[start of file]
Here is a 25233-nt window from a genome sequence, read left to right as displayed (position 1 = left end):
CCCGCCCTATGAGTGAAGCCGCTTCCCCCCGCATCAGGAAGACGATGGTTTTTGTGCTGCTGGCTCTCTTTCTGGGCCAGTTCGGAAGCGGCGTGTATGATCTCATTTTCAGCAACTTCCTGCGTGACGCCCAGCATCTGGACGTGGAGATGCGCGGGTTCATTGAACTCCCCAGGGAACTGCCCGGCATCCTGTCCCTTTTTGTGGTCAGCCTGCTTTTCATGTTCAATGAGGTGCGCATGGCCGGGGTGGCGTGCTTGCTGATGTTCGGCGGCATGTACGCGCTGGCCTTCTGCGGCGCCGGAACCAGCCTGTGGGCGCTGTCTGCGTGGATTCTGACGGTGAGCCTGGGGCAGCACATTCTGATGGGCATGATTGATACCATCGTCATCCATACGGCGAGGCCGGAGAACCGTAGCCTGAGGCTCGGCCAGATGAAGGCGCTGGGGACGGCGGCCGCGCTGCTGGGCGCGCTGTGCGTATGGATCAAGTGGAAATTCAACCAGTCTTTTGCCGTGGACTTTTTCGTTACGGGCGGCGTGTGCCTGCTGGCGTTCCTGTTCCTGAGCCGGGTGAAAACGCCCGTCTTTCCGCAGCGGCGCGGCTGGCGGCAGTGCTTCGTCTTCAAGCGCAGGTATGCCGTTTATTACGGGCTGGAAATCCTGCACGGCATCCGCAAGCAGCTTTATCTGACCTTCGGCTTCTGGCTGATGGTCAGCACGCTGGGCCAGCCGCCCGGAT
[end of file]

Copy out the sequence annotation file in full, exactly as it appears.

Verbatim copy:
Here is a 25233-nt window from a genome sequence, read left to right as displayed (position 1 = left end):
CCCGCCCTATGAGTGAAGCCGCTTCCCCCCGCATCAGGAAGACGATGGTTTTTGTGCTGCTGGCTCTCTTTCTGGGCCAGTTCGGAAGCGGCGTGTATGATCTCATTTTCAGCAACTTCCTGCGTGACGCCCAGCATCTGGACGTGGAGATGCGCGGGTTCATTGAACTCCCCAGGGAACTGCCCGGCATCCTGTCCCTTTTTGTGGTCAGCCTGCTTTTCATGTTCAATGAGGTGCGCATGGCCGGGGTGGCGTGCTTGCTGATGTTCGGCGGCATGTACGCGCTGGCCTTCTGCGGCGCCGGAACCAGCCTGTGGGCGCTGTCTGCGTGGATTCTGACGGTGAGCCTGGGGCAGCACATTCTGATGGGCATGATTGATACCATCGTCATCCATACGGCGAGGCCGGAGAACCGTAGCCTGAGGCTCGGCCAGATGAAGGCGCTGGGGACGGCGGCCGCGCTGCTGGGCGCGCTGTGCGTATGGATCAAGTGGAAATTCAACCAGTCTTTTGCCGTGGACTTTTTCGTTACGGGCGGCGTGTGCCTGCTGGCGTTCCTGTTCCTGAGCCGGGTGAAAACGCCCGTCTTTCCGCAGCGGCGCGGCTGGCGGCAGTGCTTCGTCTTCAAGCGCAGGTATGCCGTTTATTACGGGCTGGAAATCCTGCACGGCATCCGCAAGCAGCTTTATCTGACCTTCGGCTTCTGGCTGATGGTCAGCACGCTGGGCCAGCCGCCCGGAT